Joint European Torus
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JET, the Joint European Torus, is the world's largest operational magnetic confinement plasma physics experiment, located at Culham Science Centre in Oxfordshire, UK. Based on a tokamak design, the fusion research facility is a joint European project with a main purpose of opening the way to future nuclear fusion grid energy. More advanced facilities are being developed to follow on the JET research, including ITER and DEMO.
The JET facilities are situated on a former Navy airfield near Culham, Oxfordshire – RNAS Culham (HMS Hornbill), in the UK. They are located alongside Culham Centre for Fusion Energy (the UK's fusion research laboratory, which opened in 1965). The construction of the buildings which house the project was undertaken by Tarmac Construction, starting in 1978 with the Torus Hall being completed in January 1982. Construction of the JET machine itself began immediately after the completion of the Torus Hall, with the first plasma experiments in 1983.
The components for the JET machine came from manufacturers all over Europe, with these components transported to the site.
JET's power requirements during the plasma pulse are around 500 MW with peak in excess of 1000 MW. Because power draw from the main grid is limited to 575 MW, two large flywheel generators were constructed to provide this necessary power. Each 775-ton flywheel can spin up to 225 rpm and store 3.75 GJ. Each flywheel uses 8.8 MW to spin up and can generate 400 MW (briefly). One generator provides power for the 32 toroidal field coils, the other for inner poloidal field coils. The outer field coils draw their power from the grid. On a typical days the flywheels can be used 22 times. Even with the flywheels, each experimental run (up to 30 s)[not in citation given] puts a large load on the grid.
- 1973 - Beginning of design work
- 1977 - Culham site is chosen and the construction work begins
- 25 June 1983 - Very first plasma achieved at JET
- 9 April 1984 - JET officially opened by Her Majesty Queen Elizabeth II
- 7 November 1991 - The world’s first controlled release of fusion energy
- 1993 - JET converted to Divertor configuration
- 1997 - JET produces 16 megawatts of fusion power (world record)
- 1998 - Remote Handling first used for in-vessel work
- 2000 - The collective use of JET and its scientific programme becomes managed through the European Fusion Development Agreement (EFDA)
- 2006 - JET starts operation with ITER-like magnetic configurations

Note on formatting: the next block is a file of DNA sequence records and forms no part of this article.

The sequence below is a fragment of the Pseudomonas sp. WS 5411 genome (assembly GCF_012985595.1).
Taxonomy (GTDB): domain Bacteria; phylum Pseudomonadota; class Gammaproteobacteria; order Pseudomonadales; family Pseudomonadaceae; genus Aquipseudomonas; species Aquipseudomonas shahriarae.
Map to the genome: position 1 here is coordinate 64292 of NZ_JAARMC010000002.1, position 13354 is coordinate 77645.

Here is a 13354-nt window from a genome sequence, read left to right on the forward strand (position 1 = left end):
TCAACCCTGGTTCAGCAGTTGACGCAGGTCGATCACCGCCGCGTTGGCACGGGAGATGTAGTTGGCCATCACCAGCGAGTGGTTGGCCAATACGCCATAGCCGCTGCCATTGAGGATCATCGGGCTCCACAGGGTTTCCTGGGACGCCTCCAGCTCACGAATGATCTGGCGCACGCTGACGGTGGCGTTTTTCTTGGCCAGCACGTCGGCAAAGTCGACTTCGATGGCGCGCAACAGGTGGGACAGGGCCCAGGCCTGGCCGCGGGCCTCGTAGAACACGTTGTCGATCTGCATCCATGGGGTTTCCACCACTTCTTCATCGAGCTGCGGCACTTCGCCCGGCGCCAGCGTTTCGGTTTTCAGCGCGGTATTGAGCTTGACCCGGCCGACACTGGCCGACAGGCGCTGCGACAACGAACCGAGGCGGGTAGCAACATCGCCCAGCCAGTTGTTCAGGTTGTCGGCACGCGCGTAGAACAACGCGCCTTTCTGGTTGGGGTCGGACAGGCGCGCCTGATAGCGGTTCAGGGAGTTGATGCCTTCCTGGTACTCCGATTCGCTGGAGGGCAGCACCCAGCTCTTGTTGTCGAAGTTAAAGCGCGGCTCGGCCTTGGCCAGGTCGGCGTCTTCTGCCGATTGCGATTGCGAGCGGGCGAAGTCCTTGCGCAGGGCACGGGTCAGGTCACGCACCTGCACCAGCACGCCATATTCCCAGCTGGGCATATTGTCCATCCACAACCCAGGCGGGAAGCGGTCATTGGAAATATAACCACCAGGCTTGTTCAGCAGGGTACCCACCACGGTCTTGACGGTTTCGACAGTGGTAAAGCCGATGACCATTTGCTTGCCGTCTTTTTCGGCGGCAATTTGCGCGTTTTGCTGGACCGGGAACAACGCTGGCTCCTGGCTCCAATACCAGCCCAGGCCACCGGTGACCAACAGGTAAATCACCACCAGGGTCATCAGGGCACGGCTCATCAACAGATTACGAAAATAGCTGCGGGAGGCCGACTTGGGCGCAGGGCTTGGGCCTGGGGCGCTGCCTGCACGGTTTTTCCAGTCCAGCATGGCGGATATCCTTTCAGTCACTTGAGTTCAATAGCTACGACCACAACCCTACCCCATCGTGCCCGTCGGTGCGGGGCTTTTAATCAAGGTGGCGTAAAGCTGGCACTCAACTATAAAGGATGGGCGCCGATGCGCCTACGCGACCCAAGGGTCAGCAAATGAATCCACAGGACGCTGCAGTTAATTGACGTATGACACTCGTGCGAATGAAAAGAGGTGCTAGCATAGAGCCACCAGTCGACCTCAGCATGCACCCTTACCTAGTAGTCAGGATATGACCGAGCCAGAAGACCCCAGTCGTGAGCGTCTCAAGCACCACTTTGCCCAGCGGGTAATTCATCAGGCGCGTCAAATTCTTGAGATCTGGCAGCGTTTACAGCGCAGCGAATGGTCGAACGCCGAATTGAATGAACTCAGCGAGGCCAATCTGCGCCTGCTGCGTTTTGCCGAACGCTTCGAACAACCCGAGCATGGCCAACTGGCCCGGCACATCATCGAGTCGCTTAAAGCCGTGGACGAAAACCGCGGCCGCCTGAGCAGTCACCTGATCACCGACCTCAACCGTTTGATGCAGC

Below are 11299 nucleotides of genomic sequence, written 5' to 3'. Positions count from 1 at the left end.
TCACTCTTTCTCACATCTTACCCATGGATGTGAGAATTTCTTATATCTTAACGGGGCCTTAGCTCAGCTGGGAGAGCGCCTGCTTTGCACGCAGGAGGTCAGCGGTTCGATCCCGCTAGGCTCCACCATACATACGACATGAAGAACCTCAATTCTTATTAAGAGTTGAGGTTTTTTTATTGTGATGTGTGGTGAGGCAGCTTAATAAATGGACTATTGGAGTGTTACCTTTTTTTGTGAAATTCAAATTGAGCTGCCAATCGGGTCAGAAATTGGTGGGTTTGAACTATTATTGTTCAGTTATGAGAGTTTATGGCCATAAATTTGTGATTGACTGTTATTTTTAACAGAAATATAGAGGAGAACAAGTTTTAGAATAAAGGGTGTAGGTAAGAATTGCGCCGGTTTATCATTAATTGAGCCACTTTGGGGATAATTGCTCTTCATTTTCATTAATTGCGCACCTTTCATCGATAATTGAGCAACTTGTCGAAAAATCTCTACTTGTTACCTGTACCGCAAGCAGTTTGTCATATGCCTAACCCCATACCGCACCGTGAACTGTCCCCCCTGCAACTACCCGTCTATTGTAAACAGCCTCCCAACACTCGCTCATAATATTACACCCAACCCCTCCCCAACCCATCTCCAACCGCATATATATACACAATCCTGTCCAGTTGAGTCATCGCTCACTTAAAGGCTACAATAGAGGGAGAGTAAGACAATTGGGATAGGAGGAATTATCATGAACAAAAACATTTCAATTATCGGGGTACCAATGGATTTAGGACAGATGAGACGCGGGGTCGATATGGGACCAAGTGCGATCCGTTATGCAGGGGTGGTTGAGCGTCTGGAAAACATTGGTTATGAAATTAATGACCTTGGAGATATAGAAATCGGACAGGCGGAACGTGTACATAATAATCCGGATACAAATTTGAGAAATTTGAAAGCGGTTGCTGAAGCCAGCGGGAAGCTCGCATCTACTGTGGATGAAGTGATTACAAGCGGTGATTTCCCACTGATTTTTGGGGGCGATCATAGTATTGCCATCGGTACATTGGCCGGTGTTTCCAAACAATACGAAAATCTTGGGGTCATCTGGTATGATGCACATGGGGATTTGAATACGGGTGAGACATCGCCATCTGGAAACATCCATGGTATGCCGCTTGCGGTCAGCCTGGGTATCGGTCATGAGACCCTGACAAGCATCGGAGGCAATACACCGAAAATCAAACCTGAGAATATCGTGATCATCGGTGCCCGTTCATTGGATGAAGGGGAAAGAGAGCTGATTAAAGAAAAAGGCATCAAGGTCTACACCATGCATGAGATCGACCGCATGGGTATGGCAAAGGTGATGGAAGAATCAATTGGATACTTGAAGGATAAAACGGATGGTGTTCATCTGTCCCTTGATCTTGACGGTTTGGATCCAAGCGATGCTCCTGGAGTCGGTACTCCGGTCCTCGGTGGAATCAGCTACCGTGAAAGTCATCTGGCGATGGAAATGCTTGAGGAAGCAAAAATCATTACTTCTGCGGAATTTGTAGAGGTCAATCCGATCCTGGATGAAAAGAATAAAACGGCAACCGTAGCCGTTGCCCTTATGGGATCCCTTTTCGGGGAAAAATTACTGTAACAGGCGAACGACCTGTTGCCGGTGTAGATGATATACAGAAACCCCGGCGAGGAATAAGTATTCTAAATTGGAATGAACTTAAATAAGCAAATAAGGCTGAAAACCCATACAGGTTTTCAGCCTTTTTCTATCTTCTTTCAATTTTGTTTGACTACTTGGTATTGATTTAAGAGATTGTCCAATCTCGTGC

- 2009-2011 Installation of the ITER-Like Wall
In 1970 the Council of the European Community decided in favour of a robust fusion programme and provided the necessary legal framework for a European fusion device to be developed. Three years later, the design work began for the JET machine. In 1977 the construction work began and at the end of the same year a former Fleet Air Arm airfield at Culham in the UK was selected as the site for the JET project. In 1978 the "JET Joint Undertaking" was established as a legal entity. Only five years later the construction was completed on time and on budget. On 25 June 1983 the very first JET plasma was achieved and on 9 April 1984 Her Majesty Queen Elizabeth II officially opened this European fusion experiment.
In the history of fusion research the year 1991 is particularly significant: on the 9th November a Preliminary Tritium Experiment achieved the world’s first controlled release of fusion power.
Six years later, in 1997, another world record was achieved at JET: 16 mega watts of fusion power were produced from a total input power of 24 mega watts – a 65% ratio. This is equivalent to a release of 22 mega joules of energy. a total of 16 MW was measured for less than a second and 5 MW for 5 seconds.
In 1998 JET’s engineers developed a remote handling system with which, for the first time, it was possible to exchange certain components using artificial hands only. A “Remote Handling” system is, in general, an essential tool for any subsequent fusion power plant and especially for the future experimental reactor, ITER.
In 1999 the European Fusion Development Agreement (EFDA) was established with responsibility for the future collective use of JET. With the turn of the millennium the "Joint Undertaking" ended and the JET Facilities commenced operating under contract by CCFE (at that time UKAEA). From then, JET’s scientific programme was determined by EFDA. The sturdiness and flexibility of JET’s original design has made it possible for the device to evolve with the interests of the fusion community and meet the requirements of ITER. JET was converted to Divertor configuration in 1993 and started operation with ITER-like magnetic configurations in 2006. From October 2009 to May 2011 the ITER-Like Wall was installed.
JET was originally set up by Euratom with a discriminatory employment system that allowed non-British staff to be employed at more than twice the salaries of their British equivalents. The British staff eventually had this practice declared illegal, and substantial damages were paid at the end of 1999 to UKAEA staff (and later to some contractors). This was the immediate cause of the ending of Euratom's operation of the facility.